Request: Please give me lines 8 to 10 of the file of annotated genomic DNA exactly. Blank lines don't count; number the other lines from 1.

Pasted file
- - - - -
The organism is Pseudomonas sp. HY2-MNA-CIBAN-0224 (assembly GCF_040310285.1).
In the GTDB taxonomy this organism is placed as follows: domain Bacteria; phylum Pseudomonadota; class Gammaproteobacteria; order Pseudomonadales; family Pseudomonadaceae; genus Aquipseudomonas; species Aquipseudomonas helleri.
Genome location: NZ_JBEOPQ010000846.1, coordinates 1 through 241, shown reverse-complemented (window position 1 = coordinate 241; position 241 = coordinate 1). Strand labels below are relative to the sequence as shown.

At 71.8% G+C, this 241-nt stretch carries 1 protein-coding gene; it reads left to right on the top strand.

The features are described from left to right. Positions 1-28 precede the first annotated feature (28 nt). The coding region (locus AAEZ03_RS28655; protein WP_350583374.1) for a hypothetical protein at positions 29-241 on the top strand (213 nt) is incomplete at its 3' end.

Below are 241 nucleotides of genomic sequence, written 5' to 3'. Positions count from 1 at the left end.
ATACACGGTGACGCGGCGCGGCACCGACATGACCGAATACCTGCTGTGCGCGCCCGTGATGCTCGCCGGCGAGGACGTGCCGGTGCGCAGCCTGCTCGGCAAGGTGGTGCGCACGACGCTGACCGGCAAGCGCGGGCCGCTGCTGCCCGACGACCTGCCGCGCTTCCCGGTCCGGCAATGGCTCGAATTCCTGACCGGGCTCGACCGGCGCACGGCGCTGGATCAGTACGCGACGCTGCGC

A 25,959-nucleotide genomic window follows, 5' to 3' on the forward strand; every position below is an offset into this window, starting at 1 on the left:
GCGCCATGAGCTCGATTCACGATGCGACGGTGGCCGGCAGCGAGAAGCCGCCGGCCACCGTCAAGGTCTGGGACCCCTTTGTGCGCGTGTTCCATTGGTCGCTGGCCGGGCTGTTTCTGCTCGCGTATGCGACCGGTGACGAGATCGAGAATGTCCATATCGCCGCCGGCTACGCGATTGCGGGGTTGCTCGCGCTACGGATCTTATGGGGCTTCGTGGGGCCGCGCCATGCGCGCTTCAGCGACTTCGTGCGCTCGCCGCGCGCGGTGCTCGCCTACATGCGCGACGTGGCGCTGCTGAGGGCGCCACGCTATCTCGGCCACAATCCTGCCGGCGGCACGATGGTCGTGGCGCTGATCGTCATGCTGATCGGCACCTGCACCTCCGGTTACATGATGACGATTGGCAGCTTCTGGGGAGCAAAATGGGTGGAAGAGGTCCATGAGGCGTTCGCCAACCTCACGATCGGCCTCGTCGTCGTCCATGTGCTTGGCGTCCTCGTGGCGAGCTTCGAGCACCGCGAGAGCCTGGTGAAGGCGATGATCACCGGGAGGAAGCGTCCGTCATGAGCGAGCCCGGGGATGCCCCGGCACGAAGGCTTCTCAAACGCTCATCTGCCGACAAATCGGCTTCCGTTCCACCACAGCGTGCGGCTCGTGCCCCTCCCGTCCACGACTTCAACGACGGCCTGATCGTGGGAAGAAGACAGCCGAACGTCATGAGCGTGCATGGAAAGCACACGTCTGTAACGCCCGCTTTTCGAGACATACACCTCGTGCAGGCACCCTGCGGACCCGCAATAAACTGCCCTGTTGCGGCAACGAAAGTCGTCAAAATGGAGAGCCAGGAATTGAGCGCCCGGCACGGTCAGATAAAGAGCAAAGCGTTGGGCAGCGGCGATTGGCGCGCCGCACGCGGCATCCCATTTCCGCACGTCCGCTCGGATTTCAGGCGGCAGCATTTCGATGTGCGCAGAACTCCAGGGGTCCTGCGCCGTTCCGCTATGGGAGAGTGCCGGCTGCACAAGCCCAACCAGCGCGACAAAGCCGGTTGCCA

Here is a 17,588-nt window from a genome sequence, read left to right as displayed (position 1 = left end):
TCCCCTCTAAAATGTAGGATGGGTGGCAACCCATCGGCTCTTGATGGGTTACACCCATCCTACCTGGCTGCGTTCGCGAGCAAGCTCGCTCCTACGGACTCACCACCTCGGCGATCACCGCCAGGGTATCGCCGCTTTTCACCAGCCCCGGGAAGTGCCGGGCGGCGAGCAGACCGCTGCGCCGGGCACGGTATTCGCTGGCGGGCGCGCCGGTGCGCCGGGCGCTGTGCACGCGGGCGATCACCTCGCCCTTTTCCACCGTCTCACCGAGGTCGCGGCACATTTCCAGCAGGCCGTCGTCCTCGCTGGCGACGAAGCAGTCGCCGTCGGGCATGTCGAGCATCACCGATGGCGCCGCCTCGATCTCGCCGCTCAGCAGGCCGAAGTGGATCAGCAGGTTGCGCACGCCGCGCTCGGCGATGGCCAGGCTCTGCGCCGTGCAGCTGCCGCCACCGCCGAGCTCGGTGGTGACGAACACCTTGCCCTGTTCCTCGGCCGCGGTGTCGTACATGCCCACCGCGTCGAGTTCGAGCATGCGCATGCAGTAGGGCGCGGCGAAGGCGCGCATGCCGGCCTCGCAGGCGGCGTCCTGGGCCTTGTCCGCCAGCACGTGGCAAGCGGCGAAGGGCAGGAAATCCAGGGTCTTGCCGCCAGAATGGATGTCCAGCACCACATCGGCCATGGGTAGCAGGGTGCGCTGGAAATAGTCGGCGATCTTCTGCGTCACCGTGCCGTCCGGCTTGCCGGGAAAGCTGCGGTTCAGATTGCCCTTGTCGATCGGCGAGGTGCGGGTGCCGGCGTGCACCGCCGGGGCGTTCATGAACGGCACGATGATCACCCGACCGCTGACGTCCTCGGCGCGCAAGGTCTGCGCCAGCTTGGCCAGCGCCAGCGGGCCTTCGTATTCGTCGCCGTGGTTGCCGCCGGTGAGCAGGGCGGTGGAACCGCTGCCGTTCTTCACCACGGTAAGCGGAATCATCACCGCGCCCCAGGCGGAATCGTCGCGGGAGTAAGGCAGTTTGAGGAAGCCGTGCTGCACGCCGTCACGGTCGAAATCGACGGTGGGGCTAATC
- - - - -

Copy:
A 25,959-nucleotide genomic window follows, 5' to 3' on the forward strand; every position below is an offset into this window, starting at 1 on the left:
GCGCCATGAGCTCGATTCACGATGCGACGGTGGCCGGCAGCGAGAAGCCGCCGGCCACCGTCAAGGTCTGGGACCCCTTTGTGCGCGTGTTCCATTGGTCGCTGGCCGGGCTGTTTCTGCTCGCGTATGCGACCGGTGACGAGATCGAGAATGTCCATATCGCCGCCGGCTACGCGATTGCGGGGTTGCTCGCGCTACGGATCTTATGGGGCTTCGTGGGGCCGCGCCATGCGCGCTTCAGCGACTTCGTGCGCTCGCCGCGCGCGGTGCTCGCCTACATGCGCGACGTGGCGCTGCTGAGGGCGCCACGCTATCTCGGCCACAATCCTGCCGGCGGCACGATGGTCGTGGCGCTGATCGTCATGCTGATCGGCACCTGCACCTCCGGTTACATGATGACGATTGGCAGCTTCTGGGGAGCAAAATGGGTGGAAGAGGTCCATGAGGCGTTCGCCAACCTCACGATCGGCCTCGTCGTCGTCCATGTGCTTGGCGTCCTCGTGGCGAGCTTCGAGCACCGCGAGAGCCTGGTGAAGGCGATGATCACCGGGAGGAAGCGTCCGTCATGAGCGAGCCCGGGGATGCCCCGGCACGAAGGCTTCTCAAACGCTCATCTGCCGACAAATCGGCTTCCGTTCCACCACAGCGTGCGGCTCGTGCCCCTCCCGTCCACGACTTCAACGACGGCCTGATCGTGGGAAGAAGACAGCCGAACGTCATGAGCGTGCATGGAAAGCACACGTCTGTAACGCCCGCTTTTCGAGACATACACCTCGTGCAGGCACCCTGCGGACCCGCAATAAACTGCCCTGTTGCGGCAACGAAAGTCGTCAAAATGGAGAGCCAGGAATTGAGCGCCCGGCACGGTCAGATAAAGAGCAAAGCGTTGGGCAGCGGCGATTGGCGCGCCGCACGCGGCATCCCATTTCCGCACGTCCGCTCGGATTTCAGGCGGCAGCATTTCGATGTGCGCAGAACTCCAGGGGTCCTGCGCCGTTCCGCTATGGGAGAGTGCCGGCTGCACAAGCCCAACCAGCGCGACAAAGCCGGTTGCCA

Here is a 17,588-nt window from a genome sequence, read left to right as displayed (position 1 = left end):